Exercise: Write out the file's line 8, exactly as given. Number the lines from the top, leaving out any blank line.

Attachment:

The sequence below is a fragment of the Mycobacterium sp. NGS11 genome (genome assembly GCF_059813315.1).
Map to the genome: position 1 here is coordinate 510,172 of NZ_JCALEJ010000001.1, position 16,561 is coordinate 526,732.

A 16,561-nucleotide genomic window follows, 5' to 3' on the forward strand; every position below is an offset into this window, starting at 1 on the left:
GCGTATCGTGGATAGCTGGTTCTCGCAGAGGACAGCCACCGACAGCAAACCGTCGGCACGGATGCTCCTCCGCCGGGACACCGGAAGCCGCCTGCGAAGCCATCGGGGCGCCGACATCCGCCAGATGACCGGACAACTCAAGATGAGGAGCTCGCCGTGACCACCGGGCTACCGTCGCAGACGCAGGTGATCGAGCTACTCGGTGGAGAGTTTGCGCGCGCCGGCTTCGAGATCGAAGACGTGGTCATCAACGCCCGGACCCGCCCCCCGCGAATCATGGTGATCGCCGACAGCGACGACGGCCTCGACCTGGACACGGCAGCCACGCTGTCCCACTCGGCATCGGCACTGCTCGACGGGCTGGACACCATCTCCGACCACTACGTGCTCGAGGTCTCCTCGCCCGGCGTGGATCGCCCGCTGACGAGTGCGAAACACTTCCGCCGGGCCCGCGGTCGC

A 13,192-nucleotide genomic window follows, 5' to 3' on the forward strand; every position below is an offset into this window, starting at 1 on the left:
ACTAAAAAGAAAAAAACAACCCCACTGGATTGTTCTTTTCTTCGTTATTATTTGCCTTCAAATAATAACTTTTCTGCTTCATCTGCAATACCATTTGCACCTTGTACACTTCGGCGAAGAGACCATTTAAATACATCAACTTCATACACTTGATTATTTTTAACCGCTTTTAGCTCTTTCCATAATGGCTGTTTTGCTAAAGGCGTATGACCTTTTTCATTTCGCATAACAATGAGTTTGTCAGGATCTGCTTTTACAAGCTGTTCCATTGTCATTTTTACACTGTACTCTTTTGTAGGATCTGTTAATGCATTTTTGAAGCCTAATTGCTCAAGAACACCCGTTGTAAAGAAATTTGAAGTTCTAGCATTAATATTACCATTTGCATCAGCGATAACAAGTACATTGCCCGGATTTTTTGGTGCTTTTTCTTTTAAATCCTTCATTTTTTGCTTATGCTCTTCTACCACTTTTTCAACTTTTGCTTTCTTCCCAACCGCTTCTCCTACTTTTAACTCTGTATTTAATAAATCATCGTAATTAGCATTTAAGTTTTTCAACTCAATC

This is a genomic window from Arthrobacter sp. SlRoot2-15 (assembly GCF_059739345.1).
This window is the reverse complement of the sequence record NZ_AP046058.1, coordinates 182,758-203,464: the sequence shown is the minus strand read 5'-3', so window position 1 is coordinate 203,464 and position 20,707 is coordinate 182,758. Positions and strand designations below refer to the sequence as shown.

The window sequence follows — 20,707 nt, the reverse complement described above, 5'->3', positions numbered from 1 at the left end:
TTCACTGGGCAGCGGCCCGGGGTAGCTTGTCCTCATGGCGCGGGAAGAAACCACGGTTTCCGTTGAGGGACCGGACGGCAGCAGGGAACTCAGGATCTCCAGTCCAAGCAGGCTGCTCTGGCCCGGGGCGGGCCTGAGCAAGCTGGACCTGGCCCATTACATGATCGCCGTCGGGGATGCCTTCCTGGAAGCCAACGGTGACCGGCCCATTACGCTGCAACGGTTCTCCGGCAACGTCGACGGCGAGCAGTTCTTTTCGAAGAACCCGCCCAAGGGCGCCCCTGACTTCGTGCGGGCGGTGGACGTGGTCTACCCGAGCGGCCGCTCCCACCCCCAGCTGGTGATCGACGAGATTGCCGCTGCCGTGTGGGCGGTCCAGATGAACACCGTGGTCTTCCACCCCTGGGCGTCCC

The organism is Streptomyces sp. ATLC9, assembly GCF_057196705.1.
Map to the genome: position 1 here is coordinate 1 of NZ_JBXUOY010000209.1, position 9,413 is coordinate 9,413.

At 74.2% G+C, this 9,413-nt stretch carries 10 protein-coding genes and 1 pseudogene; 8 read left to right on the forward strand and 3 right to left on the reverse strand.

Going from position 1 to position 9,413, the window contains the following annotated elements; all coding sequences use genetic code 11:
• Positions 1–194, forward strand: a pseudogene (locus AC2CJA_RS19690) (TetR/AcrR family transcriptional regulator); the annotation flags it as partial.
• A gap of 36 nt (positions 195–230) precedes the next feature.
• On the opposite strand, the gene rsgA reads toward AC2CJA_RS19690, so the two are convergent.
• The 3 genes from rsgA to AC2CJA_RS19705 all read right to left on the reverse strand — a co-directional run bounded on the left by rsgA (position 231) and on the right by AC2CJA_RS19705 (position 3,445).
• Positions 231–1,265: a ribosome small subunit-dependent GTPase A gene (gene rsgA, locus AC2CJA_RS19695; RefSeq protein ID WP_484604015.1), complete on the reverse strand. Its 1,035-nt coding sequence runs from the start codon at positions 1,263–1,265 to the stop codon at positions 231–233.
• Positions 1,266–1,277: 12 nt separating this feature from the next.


This window is the reverse complement of the sequence record NZ_AP046058.1, coordinates 182,758-203,464: the sequence shown is the minus strand read 5'-3', so window position 1 is coordinate 203,464 and position 20,707 is coordinate 182,758. Positions and strand designations below refer to the sequence as shown.